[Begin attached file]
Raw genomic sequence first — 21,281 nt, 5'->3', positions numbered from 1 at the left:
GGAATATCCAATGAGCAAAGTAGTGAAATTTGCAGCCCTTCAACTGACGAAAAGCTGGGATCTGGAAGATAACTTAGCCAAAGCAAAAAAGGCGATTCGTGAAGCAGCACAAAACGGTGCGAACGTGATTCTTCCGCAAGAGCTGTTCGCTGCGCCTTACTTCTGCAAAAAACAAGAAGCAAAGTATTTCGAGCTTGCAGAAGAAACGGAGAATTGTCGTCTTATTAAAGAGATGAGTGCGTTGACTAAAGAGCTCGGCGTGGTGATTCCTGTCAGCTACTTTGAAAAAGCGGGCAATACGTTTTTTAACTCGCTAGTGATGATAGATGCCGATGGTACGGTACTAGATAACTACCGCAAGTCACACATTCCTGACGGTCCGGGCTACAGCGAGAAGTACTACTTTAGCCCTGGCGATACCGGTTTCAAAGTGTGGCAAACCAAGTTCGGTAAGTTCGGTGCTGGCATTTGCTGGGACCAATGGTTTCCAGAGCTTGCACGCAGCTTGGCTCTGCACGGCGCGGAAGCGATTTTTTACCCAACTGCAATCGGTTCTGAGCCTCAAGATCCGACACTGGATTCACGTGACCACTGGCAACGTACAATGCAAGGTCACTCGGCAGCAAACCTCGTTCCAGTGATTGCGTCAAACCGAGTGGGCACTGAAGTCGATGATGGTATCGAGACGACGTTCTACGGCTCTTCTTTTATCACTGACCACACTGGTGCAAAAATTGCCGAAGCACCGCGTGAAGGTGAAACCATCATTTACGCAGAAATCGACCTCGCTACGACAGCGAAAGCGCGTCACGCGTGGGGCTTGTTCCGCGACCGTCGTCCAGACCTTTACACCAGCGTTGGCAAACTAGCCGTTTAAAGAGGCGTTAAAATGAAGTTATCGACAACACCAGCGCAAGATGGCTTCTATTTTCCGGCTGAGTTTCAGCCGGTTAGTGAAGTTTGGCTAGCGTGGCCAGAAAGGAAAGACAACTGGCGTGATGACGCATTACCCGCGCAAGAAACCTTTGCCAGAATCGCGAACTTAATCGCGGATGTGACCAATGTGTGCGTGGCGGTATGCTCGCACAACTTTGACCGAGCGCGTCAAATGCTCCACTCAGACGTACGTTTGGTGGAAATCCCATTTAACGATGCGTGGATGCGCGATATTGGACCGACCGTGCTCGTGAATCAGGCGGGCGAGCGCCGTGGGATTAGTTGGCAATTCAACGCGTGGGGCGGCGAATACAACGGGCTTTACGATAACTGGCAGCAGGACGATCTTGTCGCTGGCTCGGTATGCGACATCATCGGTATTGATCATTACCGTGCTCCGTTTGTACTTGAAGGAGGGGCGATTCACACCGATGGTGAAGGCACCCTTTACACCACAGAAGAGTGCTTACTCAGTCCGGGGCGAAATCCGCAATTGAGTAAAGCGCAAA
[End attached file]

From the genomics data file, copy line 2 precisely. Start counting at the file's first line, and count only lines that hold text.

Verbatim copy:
GGAATATCCAATGAGCAAAGTAGTGAAATTTGCAGCCCTTCAACTGACGAAAAGCTGGGATCTGGAAGATAACTTAGCCAAAGCAAAAAAGGCGATTCGTGAAGCAGCACAAAACGGTGCGAACGTGATTCTTCCGCAAGAGCTGTTCGCTGCGCCTTACTTCTGCAAAAAACAAGAAGCAAAGTATTTCGAGCTTGCAGAAGAAACGGAGAATTGTCGTCTTATTAAAGAGATGAGTGCGTTGACTAAAGAGCTCGGCGTGGTGATTCCTGTCAGCTACTTTGAAAAAGCGGGCAATACGTTTTTTAACTCGCTAGTGATGATAGATGCCGATGGTACGGTACTAGATAACTACCGCAAGTCACACATTCCTGACGGTCCGGGCTACAGCGAGAAGTACTACTTTAGCCCTGGCGATACCGGTTTCAAAGTGTGGCAAACCAAGTTCGGTAAGTTCGGTGCTGGCATTTGCTGGGACCAATGGTTTCCAGAGCTTGCACGCAGCTTGGCTCTGCACGGCGCGGAAGCGATTTTTTACCCAACTGCAATCGGTTCTGAGCCTCAAGATCCGACACTGGATTCACGTGACCACTGGCAACGTACAATGCAAGGTCACTCGGCAGCAAACCTCGTTCCAGTGATTGCGTCAAACCGAGTGGGCACTGAAGTCGATGATGGTATCGAGACGACGTTCTACGGCTCTTCTTTTATCACTGACCACACTGGTGCAAAAATTGCCGAAGCACCGCGTGAAGGTGAAACCATCATTTACGCAGAAATCGACCTCGCTACGACAGCGAAAGCGCGTCACGCGTGGGGCTTGTTCCGCGACCGTCGTCCAGACCTTTACACCAGCGTTGGCAAACTAGCCGTTTAAAGAGGCGTTAAAATGAAGTTATCGACAACACCAGCGCAAGATGGCTTCTATTTTCCGGCTGAGTTTCAGCCGGTTAGTGAAGTTTGGCTAGCGTGGCCAGAAAGGAAAGACAACTGGCGTGATGACGCATTACCCGCGCAAGAAACCTTTGCCAGAATCGCGAACTTAATCGCGGATGTGACCAATGTGTGCGTGGCGGTATGCTCGCACAACTTTGACCGAGCGCGTCAAATGCTCCACTCAGACGTACGTTTGGTGGAAATCCCATTTAACGATGCGTGGATGCGCGATATTGGACCGACCGTGCTCGTGAATCAGGCGGGCGAGCGCCGTGGGATTAGTTGGCAATTCAACGCGTGGGGCGGCGAATACAACGGGCTTTACGATAACTGGCAGCAGGACGATCTTGTCGCTGGCTCGGTATGCGACATCATCGGTATTGATCATTACCGTGCTCCGTTTGTACTTGAAGGAGGGGCGATTCACACCGATGGTGAAGGCACCCTTTACACCACAGAAGAGTGCTTACTCAGTCCGGGGCGAAATCCGCAATTGAGTAAAGCGCAAA